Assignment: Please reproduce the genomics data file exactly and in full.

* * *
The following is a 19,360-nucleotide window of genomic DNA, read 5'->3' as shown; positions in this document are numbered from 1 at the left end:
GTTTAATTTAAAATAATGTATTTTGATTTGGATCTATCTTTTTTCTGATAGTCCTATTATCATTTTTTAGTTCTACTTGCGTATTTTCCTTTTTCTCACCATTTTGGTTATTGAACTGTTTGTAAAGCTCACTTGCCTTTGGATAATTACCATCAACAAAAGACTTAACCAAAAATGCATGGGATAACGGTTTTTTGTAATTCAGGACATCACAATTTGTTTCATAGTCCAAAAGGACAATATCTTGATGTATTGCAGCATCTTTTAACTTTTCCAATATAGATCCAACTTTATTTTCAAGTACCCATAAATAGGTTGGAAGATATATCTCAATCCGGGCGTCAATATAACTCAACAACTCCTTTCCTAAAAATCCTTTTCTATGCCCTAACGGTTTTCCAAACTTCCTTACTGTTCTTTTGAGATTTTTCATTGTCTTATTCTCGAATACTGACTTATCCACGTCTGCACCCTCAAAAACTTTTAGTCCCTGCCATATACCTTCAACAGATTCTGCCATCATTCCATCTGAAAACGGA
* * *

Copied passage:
The following is a 19,360-nucleotide window of genomic DNA, read 5'->3' as shown; positions in this document are numbered from 1 at the left end:
GTTTAATTTAAAATAATGTATTTTGATTTGGATCTATCTTTTTTCTGATAGTCCTATTATCATTTTTTAGTTCTACTTGCGTATTTTCCTTTTTCTCACCATTTTGGTTATTGAACTGTTTGTAAAGCTCACTTGCCTTTGGATAATTACCATCAACAAAAGACTTAACCAAAAATGCATGGGATAACGGTTTTTTGTAATTCAGGACATCACAATTTGTTTCATAGTCCAAAAGGACAATATCTTGATGTATTGCAGCATCTTTTAACTTTTCCAATATAGATCCAACTTTATTTTCAAGTACCCATAAATAGGTTGGAAGATATATCTCAATCCGGGCGTCAATATAACTCAACAACTCCTTTCCTAAAAATCCTTTTCTATGCCCTAACGGTTTTCCAAACTTCCTTACTGTTCTTTTGAGATTTTTCATTGTCTTATTCTCGAATACTGACTTATCCACGTCTGCACCCTCAAAAACTTTTAGTCCCTGCCATATACCTTCAACAGATTCTGCCATCATTCCATCTGAAAACGGA